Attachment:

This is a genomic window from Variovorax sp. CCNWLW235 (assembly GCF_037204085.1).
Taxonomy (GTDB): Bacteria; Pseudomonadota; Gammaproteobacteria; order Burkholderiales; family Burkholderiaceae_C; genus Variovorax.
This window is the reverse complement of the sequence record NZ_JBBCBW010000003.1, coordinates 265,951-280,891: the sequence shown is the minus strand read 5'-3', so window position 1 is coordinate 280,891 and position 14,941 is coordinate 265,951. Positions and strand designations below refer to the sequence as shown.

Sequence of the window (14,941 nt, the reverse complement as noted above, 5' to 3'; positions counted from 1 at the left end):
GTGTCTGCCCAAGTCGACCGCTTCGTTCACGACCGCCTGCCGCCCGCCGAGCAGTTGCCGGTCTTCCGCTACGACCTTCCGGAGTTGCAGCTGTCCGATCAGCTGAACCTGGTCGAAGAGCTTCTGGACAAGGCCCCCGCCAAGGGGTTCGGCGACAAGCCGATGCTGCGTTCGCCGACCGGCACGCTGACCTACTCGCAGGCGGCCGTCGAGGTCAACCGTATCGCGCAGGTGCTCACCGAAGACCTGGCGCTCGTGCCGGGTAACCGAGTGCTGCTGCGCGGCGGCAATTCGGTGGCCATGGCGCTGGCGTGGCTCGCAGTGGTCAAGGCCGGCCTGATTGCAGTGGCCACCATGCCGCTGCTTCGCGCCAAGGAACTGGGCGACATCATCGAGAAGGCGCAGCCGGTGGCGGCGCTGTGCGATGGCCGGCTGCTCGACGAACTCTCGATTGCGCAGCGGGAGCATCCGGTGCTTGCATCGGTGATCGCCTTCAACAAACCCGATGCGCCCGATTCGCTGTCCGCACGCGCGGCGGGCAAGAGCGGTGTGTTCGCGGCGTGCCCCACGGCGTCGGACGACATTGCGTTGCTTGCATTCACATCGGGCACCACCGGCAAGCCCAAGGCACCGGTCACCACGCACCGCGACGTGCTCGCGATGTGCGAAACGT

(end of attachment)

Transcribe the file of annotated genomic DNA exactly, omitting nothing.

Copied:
This is a genomic window from Variovorax sp. CCNWLW235 (assembly GCF_037204085.1).
Taxonomy (GTDB): Bacteria; Pseudomonadota; Gammaproteobacteria; order Burkholderiales; family Burkholderiaceae_C; genus Variovorax.
This window is the reverse complement of the sequence record NZ_JBBCBW010000003.1, coordinates 265,951-280,891: the sequence shown is the minus strand read 5'-3', so window position 1 is coordinate 280,891 and position 14,941 is coordinate 265,951. Positions and strand designations below refer to the sequence as shown.

Sequence of the window (14,941 nt, the reverse complement as noted above, 5' to 3'; positions counted from 1 at the left end):
GTGTCTGCCCAAGTCGACCGCTTCGTTCACGACCGCCTGCCGCCCGCCGAGCAGTTGCCGGTCTTCCGCTACGACCTTCCGGAGTTGCAGCTGTCCGATCAGCTGAACCTGGTCGAAGAGCTTCTGGACAAGGCCCCCGCCAAGGGGTTCGGCGACAAGCCGATGCTGCGTTCGCCGACCGGCACGCTGACCTACTCGCAGGCGGCCGTCGAGGTCAACCGTATCGCGCAGGTGCTCACCGAAGACCTGGCGCTCGTGCCGGGTAACCGAGTGCTGCTGCGCGGCGGCAATTCGGTGGCCATGGCGCTGGCGTGGCTCGCAGTGGTCAAGGCCGGCCTGATTGCAGTGGCCACCATGCCGCTGCTTCGCGCCAAGGAACTGGGCGACATCATCGAGAAGGCGCAGCCGGTGGCGGCGCTGTGCGATGGCCGGCTGCTCGACGAACTCTCGATTGCGCAGCGGGAGCATCCGGTGCTTGCATCGGTGATCGCCTTCAACAAACCCGATGCGCCCGATTCGCTGTCCGCACGCGCGGCGGGCAAGAGCGGTGTGTTCGCGGCGTGCCCCACGGCGTCGGACGACATTGCGTTGCTTGCATTCACATCGGGCACCACCGGCAAGCCCAAGGCACCGGTCACCACGCACCGCGACGTGCTCGCGATGTGCGAAACGT